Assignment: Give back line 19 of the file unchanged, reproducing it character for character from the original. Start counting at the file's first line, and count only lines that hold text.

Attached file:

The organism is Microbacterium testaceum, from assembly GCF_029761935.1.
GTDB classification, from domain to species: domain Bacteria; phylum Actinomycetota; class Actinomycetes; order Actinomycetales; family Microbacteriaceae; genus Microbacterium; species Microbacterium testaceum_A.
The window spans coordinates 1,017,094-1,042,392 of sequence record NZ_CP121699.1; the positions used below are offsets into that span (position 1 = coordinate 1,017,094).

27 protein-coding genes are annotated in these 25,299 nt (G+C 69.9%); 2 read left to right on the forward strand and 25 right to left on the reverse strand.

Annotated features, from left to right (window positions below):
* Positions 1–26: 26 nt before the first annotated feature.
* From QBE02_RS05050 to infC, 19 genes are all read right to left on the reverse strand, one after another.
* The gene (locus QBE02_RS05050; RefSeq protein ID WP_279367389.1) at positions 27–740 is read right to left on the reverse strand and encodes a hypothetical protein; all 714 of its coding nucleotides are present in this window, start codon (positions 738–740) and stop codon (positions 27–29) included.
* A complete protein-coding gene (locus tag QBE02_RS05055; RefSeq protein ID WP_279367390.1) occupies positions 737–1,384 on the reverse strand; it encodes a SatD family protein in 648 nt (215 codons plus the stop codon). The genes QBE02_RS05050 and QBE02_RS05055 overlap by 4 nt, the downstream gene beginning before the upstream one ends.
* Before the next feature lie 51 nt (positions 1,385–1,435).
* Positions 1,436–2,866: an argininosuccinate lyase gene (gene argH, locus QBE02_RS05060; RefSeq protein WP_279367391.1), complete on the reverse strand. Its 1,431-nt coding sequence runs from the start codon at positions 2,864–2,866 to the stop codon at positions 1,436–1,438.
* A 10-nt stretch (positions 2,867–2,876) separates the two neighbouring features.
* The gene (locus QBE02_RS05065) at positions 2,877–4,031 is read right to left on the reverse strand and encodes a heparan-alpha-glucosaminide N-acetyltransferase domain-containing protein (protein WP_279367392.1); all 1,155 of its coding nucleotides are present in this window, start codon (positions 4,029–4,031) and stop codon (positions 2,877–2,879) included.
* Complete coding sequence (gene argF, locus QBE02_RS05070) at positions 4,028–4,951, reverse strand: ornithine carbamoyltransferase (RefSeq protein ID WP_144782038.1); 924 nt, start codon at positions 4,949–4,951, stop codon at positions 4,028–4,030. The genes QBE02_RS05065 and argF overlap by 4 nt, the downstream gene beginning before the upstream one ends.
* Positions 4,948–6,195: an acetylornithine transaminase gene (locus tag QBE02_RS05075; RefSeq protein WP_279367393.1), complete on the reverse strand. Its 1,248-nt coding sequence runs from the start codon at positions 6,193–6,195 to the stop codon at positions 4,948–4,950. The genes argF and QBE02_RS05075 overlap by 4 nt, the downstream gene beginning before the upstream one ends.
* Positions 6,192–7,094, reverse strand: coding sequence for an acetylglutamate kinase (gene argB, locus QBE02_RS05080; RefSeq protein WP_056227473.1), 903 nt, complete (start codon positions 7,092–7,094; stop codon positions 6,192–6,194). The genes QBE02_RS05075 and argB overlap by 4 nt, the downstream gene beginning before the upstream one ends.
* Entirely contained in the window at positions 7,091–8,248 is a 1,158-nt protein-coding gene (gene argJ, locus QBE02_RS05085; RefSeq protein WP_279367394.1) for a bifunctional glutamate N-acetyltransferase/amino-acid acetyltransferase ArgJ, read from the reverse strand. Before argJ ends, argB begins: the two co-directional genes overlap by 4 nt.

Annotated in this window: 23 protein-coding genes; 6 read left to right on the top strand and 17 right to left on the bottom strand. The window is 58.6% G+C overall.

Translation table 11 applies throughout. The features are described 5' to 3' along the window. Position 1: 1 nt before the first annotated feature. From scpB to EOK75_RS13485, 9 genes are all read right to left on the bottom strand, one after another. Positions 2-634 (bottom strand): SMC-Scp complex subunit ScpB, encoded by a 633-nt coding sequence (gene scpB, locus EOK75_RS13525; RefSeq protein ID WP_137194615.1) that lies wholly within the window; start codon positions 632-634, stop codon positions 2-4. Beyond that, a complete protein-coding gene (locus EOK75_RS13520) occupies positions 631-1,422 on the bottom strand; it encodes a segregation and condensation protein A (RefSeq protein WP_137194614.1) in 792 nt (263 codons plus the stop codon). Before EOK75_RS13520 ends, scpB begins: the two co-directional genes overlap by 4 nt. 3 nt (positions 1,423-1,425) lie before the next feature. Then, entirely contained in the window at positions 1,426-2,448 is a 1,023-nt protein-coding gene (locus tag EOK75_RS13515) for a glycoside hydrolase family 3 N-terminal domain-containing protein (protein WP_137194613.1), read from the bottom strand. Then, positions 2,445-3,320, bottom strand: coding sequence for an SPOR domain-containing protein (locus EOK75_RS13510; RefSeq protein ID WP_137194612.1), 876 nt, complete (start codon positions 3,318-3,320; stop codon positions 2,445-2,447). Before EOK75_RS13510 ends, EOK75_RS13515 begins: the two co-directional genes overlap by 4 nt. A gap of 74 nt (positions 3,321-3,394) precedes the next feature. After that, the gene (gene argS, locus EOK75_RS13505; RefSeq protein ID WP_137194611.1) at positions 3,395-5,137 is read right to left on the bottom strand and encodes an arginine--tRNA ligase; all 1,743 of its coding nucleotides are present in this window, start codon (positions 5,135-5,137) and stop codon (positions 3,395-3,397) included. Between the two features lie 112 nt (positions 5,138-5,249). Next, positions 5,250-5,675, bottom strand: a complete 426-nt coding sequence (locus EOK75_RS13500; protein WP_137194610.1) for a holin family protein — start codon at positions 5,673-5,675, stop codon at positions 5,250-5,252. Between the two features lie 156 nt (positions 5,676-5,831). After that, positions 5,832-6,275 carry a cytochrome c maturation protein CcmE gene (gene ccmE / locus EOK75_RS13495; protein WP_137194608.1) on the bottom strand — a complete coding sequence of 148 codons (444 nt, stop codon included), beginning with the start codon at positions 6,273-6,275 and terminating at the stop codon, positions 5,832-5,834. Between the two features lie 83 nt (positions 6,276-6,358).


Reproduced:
Translation table 11 applies throughout. The features are described 5' to 3' along the window. Position 1: 1 nt before the first annotated feature. From scpB to EOK75_RS13485, 9 genes are all read right to left on the bottom strand, one after another. Positions 2-634 (bottom strand): SMC-Scp complex subunit ScpB, encoded by a 633-nt coding sequence (gene scpB, locus EOK75_RS13525; RefSeq protein ID WP_137194615.1) that lies wholly within the window; start codon positions 632-634, stop codon positions 2-4. Beyond that, a complete protein-coding gene (locus EOK75_RS13520) occupies positions 631-1,422 on the bottom strand; it encodes a segregation and condensation protein A (RefSeq protein WP_137194614.1) in 792 nt (263 codons plus the stop codon). Before EOK75_RS13520 ends, scpB begins: the two co-directional genes overlap by 4 nt. 3 nt (positions 1,423-1,425) lie before the next feature. Then, entirely contained in the window at positions 1,426-2,448 is a 1,023-nt protein-coding gene (locus tag EOK75_RS13515) for a glycoside hydrolase family 3 N-terminal domain-containing protein (protein WP_137194613.1), read from the bottom strand. Then, positions 2,445-3,320, bottom strand: coding sequence for an SPOR domain-containing protein (locus EOK75_RS13510; RefSeq protein ID WP_137194612.1), 876 nt, complete (start codon positions 3,318-3,320; stop codon positions 2,445-2,447). Before EOK75_RS13510 ends, EOK75_RS13515 begins: the two co-directional genes overlap by 4 nt. A gap of 74 nt (positions 3,321-3,394) precedes the next feature. After that, the gene (gene argS, locus EOK75_RS13505; RefSeq protein ID WP_137194611.1) at positions 3,395-5,137 is read right to left on the bottom strand and encodes an arginine--tRNA ligase; all 1,743 of its coding nucleotides are present in this window, start codon (positions 5,135-5,137) and stop codon (positions 3,395-3,397) included. Between the two features lie 112 nt (positions 5,138-5,249). Next, positions 5,250-5,675, bottom strand: a complete 426-nt coding sequence (locus EOK75_RS13500; protein WP_137194610.1) for a holin family protein — start codon at positions 5,673-5,675, stop codon at positions 5,250-5,252. Between the two features lie 156 nt (positions 5,676-5,831). After that, positions 5,832-6,275 carry a cytochrome c maturation protein CcmE gene (gene ccmE / locus EOK75_RS13495; protein WP_137194608.1) on the bottom strand — a complete coding sequence of 148 codons (444 nt, stop codon included), beginning with the start codon at positions 6,273-6,275 and terminating at the stop codon, positions 5,832-5,834. Between the two features lie 83 nt (positions 6,276-6,358).